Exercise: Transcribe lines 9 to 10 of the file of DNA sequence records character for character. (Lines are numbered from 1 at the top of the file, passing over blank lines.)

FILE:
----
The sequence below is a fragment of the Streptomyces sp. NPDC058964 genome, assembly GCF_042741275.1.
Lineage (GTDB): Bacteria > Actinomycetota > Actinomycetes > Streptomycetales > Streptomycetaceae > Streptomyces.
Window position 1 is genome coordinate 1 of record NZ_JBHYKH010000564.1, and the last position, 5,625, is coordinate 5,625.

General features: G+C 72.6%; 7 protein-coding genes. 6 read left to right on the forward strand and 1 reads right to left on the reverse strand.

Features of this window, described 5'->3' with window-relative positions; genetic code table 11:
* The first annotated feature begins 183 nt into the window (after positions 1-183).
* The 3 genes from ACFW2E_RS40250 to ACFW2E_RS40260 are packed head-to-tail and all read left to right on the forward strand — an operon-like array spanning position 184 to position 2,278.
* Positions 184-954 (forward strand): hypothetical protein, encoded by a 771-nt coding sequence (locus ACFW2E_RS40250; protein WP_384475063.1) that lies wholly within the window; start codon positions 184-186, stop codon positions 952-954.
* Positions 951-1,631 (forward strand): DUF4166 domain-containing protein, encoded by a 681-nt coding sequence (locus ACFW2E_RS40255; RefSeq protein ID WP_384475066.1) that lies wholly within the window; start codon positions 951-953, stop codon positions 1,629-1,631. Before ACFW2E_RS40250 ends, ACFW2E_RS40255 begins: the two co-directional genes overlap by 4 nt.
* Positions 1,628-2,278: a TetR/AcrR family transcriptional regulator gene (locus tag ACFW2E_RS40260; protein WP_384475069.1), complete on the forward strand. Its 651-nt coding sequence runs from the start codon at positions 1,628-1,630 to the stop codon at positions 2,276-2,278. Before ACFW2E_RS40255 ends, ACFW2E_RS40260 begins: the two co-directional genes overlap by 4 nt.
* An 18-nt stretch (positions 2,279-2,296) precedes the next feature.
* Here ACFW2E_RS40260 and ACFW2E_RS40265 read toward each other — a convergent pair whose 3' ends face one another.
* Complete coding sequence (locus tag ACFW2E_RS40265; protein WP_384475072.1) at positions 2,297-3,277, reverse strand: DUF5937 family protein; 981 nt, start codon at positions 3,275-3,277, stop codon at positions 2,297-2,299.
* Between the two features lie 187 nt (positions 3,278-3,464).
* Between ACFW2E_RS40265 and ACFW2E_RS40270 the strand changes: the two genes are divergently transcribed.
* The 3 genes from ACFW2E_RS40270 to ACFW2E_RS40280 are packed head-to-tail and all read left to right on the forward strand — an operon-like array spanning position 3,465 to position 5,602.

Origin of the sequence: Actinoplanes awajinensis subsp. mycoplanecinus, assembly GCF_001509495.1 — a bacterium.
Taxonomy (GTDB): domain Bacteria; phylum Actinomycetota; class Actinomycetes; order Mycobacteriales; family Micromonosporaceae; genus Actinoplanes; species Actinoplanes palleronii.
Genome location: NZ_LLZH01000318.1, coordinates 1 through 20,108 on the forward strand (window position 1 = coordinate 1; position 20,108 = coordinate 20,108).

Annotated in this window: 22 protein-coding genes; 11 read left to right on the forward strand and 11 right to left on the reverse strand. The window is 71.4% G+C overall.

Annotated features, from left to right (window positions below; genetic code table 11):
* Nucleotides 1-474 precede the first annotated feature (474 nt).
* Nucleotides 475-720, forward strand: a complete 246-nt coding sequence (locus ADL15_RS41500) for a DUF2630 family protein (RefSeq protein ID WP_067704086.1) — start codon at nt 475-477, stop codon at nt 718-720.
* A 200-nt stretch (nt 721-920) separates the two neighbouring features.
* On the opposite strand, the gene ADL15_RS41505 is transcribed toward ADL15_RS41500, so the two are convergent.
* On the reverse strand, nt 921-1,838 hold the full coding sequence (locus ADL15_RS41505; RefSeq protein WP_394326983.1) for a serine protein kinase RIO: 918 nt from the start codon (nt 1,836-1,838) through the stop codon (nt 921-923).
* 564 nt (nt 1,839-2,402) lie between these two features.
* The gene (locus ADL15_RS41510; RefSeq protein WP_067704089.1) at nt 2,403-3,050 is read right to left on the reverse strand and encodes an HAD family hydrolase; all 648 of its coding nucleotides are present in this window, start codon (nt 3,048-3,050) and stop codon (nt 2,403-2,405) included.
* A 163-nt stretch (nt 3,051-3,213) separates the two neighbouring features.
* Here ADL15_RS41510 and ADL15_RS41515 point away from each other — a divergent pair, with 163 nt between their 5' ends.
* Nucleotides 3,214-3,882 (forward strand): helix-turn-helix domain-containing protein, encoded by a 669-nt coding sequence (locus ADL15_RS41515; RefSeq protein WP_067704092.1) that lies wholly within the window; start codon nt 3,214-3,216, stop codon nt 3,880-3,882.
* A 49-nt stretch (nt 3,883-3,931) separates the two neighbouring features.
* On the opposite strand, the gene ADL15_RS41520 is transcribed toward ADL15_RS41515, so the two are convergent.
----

* Positions 951-1,631 (forward strand): DUF4166 domain-containing protein, encoded by a 681-nt coding sequence (locus ACFW2E_RS40255; RefSeq protein ID WP_384475066.1) that lies wholly within the window; start codon positions 951-953, stop codon positions 1,629-1,631. Before ACFW2E_RS40250 ends, ACFW2E_RS40255 begins: the two co-directional genes overlap by 4 nt.
* Positions 1,628-2,278: a TetR/AcrR family transcriptional regulator gene (locus tag ACFW2E_RS40260; protein WP_384475069.1), complete on the forward strand. Its 651-nt coding sequence runs from the start codon at positions 1,628-1,630 to the stop codon at positions 2,276-2,278. Before ACFW2E_RS40255 ends, ACFW2E_RS40260 begins: the two co-directional genes overlap by 4 nt.